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NextGen Magazine


Wage Gains Eaten Up By Inflation

Chris Gaetano
Published Date:
Jul 10, 2018

While June saw an 2.7 percent growth in hourly wages from last year, the gain was largely offset by inflation, which was reported in May to have increased by 2.8 percent, according to the New York Times. This, noted the Times, is despite strong demand for labor that economists believe should eventually translate into higher wages.

This phenomena was earlier pointed out by Fed Chair Jerome Powell, who admitted he found it puzzling that economy-wide gains have not translated into even gains for workers across the U.S. Other research has said that the increase in low-wage service jobs, as well as the increasingly large presence of gig economy work has played a large role in this situation.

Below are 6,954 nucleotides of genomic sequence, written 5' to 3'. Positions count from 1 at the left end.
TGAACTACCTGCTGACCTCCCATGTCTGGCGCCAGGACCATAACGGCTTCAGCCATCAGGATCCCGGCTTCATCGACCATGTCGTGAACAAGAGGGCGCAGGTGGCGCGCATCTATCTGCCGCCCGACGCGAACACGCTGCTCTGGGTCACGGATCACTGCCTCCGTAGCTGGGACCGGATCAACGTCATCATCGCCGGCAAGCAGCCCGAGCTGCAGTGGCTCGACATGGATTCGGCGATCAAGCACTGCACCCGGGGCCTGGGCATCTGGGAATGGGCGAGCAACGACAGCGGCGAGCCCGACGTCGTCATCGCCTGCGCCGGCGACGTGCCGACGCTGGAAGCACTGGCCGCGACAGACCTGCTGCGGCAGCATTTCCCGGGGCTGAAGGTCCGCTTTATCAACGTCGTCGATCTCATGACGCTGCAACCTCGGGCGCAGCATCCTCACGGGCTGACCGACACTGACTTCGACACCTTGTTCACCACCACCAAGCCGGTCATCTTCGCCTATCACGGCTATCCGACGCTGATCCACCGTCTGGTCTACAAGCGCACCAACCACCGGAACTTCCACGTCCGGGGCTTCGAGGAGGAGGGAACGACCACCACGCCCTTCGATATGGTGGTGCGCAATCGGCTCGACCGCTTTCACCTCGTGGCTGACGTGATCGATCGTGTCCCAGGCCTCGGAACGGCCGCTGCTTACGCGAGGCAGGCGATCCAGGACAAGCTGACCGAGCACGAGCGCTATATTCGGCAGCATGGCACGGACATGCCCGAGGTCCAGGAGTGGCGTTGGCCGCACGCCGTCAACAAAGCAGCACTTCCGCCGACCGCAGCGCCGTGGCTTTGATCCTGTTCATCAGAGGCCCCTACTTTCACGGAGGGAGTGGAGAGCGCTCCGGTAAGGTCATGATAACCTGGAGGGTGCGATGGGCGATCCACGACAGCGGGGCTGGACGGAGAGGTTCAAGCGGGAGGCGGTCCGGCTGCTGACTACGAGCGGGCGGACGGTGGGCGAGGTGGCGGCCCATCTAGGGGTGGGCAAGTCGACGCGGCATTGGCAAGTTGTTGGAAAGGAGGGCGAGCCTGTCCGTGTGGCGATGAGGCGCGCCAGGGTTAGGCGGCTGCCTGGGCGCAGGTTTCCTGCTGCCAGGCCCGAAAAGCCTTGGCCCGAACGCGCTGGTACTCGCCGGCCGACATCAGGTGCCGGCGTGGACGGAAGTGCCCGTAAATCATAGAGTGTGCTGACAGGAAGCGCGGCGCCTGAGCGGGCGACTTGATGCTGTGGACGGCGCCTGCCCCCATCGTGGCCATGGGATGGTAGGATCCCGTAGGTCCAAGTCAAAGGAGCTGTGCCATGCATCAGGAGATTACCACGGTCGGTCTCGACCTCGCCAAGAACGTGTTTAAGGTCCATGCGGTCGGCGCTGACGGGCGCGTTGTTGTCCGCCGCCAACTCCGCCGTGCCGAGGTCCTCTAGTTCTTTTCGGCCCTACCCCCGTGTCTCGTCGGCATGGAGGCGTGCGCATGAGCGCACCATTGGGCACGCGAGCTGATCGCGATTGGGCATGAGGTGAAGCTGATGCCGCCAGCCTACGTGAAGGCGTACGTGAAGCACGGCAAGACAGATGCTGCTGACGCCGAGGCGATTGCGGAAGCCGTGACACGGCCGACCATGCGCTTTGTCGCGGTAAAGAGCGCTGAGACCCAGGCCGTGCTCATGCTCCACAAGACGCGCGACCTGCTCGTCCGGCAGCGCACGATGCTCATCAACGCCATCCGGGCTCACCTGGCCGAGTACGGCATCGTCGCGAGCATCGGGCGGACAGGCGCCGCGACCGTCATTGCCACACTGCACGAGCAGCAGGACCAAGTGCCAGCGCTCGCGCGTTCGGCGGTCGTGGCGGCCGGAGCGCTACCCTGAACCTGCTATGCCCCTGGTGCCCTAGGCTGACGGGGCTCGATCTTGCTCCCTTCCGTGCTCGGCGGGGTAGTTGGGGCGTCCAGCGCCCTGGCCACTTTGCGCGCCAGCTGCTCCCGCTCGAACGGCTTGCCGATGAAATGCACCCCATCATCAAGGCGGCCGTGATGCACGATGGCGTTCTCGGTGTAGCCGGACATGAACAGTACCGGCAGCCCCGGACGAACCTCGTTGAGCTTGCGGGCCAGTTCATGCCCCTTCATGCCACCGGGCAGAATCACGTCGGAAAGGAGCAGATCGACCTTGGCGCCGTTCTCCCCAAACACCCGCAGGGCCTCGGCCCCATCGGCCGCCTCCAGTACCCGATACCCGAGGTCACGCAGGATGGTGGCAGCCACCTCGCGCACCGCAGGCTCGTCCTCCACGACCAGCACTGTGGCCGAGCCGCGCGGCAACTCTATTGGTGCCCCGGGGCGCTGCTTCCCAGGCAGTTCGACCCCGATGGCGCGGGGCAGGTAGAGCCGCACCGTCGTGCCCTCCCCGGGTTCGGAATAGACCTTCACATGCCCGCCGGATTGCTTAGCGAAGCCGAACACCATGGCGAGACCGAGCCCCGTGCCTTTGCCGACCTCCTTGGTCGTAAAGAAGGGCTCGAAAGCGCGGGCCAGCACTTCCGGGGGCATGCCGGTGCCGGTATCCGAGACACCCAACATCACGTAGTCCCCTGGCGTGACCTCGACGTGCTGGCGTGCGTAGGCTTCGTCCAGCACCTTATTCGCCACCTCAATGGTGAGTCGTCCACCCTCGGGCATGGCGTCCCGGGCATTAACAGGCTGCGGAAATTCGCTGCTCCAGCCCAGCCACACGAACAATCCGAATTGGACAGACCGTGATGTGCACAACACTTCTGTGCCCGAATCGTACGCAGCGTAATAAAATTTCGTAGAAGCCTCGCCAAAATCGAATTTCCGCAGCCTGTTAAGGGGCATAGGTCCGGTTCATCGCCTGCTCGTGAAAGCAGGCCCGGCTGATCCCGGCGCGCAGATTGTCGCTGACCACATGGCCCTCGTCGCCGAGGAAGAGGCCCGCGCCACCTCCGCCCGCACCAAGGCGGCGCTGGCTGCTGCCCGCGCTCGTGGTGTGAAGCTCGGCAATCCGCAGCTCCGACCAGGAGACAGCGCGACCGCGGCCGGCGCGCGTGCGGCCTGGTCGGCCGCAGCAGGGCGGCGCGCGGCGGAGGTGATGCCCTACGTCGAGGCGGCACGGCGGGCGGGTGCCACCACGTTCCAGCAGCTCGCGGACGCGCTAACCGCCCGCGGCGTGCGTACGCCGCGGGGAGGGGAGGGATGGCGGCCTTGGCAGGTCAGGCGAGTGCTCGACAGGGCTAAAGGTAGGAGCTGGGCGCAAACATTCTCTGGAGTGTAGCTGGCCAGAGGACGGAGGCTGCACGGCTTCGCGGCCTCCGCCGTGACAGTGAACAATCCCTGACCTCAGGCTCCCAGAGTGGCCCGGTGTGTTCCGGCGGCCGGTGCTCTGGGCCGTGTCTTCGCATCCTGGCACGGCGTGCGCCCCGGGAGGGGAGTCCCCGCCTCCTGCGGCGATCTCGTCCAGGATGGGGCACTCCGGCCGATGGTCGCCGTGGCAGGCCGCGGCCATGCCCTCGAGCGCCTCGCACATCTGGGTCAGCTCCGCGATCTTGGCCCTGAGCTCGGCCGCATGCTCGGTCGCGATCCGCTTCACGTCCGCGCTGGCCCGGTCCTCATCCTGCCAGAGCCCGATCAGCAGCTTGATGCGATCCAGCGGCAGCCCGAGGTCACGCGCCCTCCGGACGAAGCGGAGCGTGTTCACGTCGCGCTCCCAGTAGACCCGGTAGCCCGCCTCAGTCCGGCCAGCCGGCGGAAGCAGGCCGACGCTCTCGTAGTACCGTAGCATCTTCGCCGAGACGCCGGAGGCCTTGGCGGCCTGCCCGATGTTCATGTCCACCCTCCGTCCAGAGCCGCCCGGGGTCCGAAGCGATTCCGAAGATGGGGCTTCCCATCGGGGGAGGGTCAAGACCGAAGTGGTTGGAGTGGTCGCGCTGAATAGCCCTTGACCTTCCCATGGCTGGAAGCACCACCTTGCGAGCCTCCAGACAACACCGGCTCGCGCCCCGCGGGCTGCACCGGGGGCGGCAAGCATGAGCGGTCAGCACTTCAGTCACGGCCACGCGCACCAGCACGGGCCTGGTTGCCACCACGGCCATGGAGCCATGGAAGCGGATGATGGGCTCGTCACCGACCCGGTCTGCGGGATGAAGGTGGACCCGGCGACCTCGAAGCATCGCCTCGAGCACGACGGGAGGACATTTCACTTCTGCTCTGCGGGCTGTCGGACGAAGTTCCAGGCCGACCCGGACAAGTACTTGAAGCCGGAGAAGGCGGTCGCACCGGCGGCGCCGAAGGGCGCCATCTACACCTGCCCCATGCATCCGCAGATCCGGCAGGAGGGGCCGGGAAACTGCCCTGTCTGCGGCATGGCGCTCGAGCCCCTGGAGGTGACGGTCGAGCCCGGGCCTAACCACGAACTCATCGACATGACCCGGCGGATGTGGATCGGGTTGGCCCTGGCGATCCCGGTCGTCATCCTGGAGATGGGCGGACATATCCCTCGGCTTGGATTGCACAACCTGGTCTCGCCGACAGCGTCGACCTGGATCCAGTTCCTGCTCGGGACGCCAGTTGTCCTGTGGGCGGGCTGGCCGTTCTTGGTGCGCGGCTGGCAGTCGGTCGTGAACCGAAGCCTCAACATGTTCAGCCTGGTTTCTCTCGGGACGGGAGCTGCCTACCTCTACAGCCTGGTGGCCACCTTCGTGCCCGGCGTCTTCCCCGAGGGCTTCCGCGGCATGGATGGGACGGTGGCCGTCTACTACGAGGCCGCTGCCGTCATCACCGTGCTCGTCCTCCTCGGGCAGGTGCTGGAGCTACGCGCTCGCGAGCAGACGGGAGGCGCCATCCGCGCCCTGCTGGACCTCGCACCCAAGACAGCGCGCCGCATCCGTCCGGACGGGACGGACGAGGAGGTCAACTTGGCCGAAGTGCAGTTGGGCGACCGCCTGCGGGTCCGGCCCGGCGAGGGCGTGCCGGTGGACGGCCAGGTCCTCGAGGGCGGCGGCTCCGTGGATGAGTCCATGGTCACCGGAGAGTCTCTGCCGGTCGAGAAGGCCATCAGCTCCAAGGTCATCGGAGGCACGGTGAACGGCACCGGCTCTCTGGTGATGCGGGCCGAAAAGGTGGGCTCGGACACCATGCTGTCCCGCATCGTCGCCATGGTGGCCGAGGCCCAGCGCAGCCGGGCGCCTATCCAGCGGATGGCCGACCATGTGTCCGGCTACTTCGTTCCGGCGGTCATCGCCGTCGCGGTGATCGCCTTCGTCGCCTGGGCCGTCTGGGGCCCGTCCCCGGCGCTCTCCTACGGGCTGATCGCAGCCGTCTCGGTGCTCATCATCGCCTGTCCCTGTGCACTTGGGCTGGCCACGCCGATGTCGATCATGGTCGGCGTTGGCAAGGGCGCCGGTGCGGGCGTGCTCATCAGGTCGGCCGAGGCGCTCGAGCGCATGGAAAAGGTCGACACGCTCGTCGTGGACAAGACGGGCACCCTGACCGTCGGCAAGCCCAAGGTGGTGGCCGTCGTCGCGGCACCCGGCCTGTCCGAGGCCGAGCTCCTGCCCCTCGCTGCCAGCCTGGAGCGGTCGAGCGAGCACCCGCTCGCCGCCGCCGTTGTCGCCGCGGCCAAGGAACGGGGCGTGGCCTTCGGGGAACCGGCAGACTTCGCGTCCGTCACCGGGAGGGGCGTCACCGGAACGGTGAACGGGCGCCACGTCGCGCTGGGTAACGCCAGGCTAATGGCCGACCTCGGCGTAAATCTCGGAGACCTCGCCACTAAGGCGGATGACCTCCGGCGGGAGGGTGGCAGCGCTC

Another thing to note, though, is that while overall inflation grew by 2.8 percent, the prices of many specific goods and services have grown even higher. Both healthcare prices and college tuition have outpaced inflation several times in the past and are doing so again in the present. Home prices, too, are rising faster than inflation. Beyond these big ticket items, though, many more mundane expenses are also rising faster than the economy-wide rate. Cable TV costs, for example, are rising faster than inflation, as are water bills, retail drug prices, and construction materials